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  1. #1

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    Wink It's better to fall on a L2 step sequence than L3!

    I came across a stupid quirk in the scale of values. I thought they had ironed those out by now, but in the 2012-2013 scale of values a level 2 step sequence with -2 and -3 GOE is worth 2.0 and 1.7 points, respectively, and for a level 3 step sequence they are worth 1.9 and 1.2 points, respectively. If they changed the step negative GOEs from -0.7 to -0.5 for the level 3 then things would make sense, because it would be worth at least as much as a level 2 for all GOEs but not more than a level 4.

    http://www.usfsa.org/content/2012-13...f%20Values.pdf

    It also used to be the case that a double axel with a -3 GOE got more points than a triple toe with a -3 GOE, but that was changed several years ago.

    I can imagine a skater now who happened to fall on a level 3 step sequence and miss out on a win or a medal by a very slim marging filing a protest to get his/her step sequence downgraded to a level 2.

    That link does say "Subject to 54th ISU Congress decisions," does anyone know if the Congress has updated this error since?

    P.S., I wasn't sure if this should go here or in Great Skate Debate. Mods, please move if you think it belongs in GSD.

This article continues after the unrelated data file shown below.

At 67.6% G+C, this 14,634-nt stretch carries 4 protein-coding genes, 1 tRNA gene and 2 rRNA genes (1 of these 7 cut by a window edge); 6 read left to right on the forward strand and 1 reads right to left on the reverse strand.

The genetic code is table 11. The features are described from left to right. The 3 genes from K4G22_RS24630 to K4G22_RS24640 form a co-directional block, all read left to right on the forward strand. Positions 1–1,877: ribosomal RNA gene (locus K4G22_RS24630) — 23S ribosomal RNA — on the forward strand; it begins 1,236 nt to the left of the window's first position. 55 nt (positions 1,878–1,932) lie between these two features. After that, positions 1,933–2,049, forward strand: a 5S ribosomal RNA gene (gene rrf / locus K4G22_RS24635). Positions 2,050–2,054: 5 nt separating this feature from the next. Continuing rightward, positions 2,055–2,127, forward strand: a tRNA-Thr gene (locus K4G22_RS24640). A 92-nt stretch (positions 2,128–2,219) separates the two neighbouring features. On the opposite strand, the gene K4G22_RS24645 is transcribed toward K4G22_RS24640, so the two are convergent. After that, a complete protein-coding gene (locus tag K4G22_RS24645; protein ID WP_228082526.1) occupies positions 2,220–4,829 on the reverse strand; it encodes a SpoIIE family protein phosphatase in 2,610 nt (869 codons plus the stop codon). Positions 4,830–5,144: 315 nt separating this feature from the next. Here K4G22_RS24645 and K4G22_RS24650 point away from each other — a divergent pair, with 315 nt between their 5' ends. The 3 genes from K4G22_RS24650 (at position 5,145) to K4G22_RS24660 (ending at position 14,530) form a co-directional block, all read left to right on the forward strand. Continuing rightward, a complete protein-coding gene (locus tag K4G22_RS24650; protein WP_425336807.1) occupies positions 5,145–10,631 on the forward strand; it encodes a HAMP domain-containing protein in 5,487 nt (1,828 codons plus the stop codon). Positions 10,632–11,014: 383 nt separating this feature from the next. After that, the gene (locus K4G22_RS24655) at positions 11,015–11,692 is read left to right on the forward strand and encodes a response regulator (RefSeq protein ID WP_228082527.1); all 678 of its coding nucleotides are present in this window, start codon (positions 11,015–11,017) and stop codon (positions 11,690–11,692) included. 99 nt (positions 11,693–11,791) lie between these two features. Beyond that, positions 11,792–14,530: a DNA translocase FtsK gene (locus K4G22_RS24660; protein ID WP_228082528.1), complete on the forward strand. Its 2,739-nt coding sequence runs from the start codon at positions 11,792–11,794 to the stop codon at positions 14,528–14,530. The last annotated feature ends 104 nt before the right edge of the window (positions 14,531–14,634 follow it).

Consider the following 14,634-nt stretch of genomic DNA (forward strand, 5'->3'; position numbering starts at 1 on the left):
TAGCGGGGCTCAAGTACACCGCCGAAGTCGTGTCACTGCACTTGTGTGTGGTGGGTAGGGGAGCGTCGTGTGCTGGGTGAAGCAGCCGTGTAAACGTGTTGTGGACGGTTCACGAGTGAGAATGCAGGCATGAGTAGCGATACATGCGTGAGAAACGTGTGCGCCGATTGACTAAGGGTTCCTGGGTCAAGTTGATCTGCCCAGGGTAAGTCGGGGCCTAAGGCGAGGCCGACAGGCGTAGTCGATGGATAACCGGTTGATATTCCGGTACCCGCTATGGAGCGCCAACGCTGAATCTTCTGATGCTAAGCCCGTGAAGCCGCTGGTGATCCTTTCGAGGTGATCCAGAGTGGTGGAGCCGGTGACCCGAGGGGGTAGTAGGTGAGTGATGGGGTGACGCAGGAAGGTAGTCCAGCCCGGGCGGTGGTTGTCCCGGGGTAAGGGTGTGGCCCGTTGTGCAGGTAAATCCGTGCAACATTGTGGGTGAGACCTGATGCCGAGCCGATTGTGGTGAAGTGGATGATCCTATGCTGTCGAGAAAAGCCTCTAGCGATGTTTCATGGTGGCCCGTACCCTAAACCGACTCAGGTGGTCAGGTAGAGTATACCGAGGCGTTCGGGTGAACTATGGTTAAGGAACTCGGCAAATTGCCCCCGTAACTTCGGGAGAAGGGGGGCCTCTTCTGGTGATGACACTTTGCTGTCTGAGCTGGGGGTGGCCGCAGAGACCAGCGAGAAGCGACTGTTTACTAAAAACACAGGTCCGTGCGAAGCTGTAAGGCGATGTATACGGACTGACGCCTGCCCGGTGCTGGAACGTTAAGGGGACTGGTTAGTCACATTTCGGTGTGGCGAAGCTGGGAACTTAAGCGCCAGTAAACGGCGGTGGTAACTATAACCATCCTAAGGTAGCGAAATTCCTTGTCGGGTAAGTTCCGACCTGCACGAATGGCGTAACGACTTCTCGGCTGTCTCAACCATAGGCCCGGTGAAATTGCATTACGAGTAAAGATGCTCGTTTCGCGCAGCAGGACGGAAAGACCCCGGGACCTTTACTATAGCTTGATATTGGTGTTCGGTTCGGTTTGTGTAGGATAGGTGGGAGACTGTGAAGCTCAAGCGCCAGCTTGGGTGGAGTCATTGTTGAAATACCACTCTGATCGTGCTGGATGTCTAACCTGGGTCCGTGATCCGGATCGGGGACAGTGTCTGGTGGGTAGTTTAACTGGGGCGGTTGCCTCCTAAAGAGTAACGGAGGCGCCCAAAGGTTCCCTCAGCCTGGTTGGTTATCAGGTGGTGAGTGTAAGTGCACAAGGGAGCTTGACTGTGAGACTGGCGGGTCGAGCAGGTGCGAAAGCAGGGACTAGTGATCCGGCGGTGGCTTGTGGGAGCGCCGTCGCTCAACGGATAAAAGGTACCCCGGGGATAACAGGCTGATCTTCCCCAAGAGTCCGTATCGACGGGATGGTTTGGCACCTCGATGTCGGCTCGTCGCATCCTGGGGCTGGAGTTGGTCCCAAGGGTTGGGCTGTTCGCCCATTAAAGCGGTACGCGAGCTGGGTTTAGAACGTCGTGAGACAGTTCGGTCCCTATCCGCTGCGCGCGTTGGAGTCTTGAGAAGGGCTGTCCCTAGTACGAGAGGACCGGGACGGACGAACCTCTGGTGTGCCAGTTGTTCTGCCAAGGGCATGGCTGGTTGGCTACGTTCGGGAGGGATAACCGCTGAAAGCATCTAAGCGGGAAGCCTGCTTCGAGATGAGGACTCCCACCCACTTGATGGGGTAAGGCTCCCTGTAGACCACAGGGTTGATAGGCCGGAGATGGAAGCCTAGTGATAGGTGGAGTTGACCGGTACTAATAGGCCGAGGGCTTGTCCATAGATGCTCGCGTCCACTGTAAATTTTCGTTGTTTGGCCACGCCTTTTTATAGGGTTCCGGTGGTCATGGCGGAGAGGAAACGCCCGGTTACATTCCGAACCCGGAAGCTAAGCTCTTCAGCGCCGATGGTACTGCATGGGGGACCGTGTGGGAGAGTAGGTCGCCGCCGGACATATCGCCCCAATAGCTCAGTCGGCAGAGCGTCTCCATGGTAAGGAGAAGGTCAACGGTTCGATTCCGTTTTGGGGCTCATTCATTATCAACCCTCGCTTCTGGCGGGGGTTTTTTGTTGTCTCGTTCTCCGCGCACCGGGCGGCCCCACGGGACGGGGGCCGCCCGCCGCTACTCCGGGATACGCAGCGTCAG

2. #2

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    I think it really belongs in the ISU Technical Committee's in-basket.

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    Quote Originally Posted by barbk View Post
    I think it really belongs in the ISU Technical Committee's in-basket.
    Good point. I was thinking it might get around to them eventually and it's the kind of the George Rossano or Sonia Bianchetti might pick up on, but I suppose I could try contact them directly. On the contact page there's only one form for all emails to the ISU, but I guess it's worth a try!

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    Quote Originally Posted by RFOS View Post
    I can imagine a skater now who happened to fall on a level 3 step sequence and miss out on a win or a medal by a very slim marging filing a protest to get his/her step sequence downgraded to a level 2.
    Are protests allowed? (genuinely curious)

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    Quote Originally Posted by leafygreens View Post
    Are protests allowed? (genuinely curious)
    Yes, but I don't think there's ever been any successful protests?

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    Genuine question: If you fell in the middle of a level 3 step sequence, could you even *get* a level 3 on it? Wouldn't that automatically drop it to a 1 or 2? Or would it just be level 3 with -3 GOE?
    BARK LESS. WAG MORE.

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    Quote Originally Posted by leafygreens View Post